FIG. 20 is a partial vertical sectional view taken in direction of the arrows and along the plane of line 20--20 in FIG. 19;

FIG. 21 is a partial vertical sectional view taken in direction of the arrows and along the plane of line 21--21 in FIG. 1;

FIG. 22 is a partial vertical sectional view taken in direction of the arrows and along the plane of line 22--22 in FIG. 1;

FIG. 23 is a partial front elevational view of the pair of rotatable cylinders which provide the means for transportation of the metallic wheels;

FIG. 24 is a top plan view of the pair of rotatable cylinders of FIG. 23;

FIG. 25 is a partial vertical sectional view taken in direction of the arrows and along the plane of line 25--25 in FIG. 23;

FIG. 26 is a back elevational view of the house wherein a washed and cleaned metallic wheel may be painted;

FIG. 27 is a vertical sectional view taken in direction of the arrows and along the plane of line 27--27 in FIG. 26;

FIG. 28 is a perspective view of the filter that is mounted in the back of the house of FIGS. 26 and 27;

FIG. 29 is a perspective view of the door that is employed in the washing chamber and the cleaning chamber;

FIG. 30 is a perspective view of the washing chamber or the cleaning chamber;

FIG. 31 is an exploded partial view disclosing the end of the piston, which raises and lowers the door, as being slidably engaged to a lug bar that slants downwardly and away from the door;

FIG. 32 is a partial vertical sectional view disclosing the piston driving the door downwardly with the door initially coming into contact with the door sill and the pair of lower wedge guide rails;

FIG. 33 is a partial vertical sectional view disclosing the piston driving the door downwardly wherein the bottom of the door is halfway down the door sill and slidably engaged to the pair of wedge guide rails;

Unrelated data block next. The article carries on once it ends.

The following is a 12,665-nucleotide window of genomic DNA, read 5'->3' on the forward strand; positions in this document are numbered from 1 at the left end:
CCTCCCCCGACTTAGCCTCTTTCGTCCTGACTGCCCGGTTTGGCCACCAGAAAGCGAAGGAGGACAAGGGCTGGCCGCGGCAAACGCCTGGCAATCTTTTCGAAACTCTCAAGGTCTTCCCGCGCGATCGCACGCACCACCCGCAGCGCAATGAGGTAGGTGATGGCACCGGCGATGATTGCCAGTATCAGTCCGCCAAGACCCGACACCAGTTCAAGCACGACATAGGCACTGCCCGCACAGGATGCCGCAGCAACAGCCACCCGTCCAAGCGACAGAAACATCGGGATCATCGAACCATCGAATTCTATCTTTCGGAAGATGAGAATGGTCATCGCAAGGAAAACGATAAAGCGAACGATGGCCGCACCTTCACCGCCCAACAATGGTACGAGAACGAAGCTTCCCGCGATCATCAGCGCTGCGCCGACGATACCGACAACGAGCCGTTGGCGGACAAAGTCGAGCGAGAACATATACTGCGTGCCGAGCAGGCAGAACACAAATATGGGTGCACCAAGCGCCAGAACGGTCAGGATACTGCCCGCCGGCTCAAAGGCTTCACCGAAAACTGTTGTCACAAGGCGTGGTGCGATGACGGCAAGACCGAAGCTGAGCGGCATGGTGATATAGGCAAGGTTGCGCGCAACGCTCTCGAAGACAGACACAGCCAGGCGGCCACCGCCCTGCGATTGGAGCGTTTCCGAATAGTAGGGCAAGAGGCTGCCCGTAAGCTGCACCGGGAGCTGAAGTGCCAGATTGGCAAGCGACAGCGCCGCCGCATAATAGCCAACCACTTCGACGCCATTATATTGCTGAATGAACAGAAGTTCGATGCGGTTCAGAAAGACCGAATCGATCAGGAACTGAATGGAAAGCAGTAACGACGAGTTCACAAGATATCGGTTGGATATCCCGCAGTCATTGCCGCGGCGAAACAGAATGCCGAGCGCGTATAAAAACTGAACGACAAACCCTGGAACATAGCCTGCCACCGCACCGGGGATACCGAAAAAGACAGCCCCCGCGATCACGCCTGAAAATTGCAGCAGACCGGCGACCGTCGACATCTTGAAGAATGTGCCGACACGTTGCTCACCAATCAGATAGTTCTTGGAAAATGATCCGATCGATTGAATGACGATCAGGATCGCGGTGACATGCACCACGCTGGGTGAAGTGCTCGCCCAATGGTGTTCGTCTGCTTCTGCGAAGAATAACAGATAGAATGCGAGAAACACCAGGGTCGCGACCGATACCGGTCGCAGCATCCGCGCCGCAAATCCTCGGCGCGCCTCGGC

FIG. 34 is a partial vertical sectional view disclosing the piston as having driven the door completely down such that the bottom of the door registers with the bottom of the door sill and is wedged in between the pair of wedge guide rails and the door sill;

FIG. 35 is a partial perspective view disclosing the door opening having a solid perimeter surrounding it along with a sealant disposed along the solid perimeter;

FIG. 36 is a partial vertical sectional view taken in direction of the arrows and along the plane of line 36--36 in FIG. 17;

FIG. 37 is a partial vertical sectional view taken in direction of the arrows and along the plane of line 37--37 in FIG. 17;

FIG. 38 is a partial vertical sectional view taken in direction of the arrows and along the plane of line 38--38 in FIG. 17;

FIG. 39 is a partial vertical sectional view taken in direction of the arrows and along the plane of line 39--39 in FIG. 17;

FIG. 40 is a partial vertical view disclosing the wall of one impeller contiguous to the wall of the other impeller with the shot access opening of the former wall not being aligned or registered with the shot access opening of the latter wall; and

FIG. 41 is a partial horizontal view taken in direction of the arrows and along the plane of line 41--41 in FIG. 40.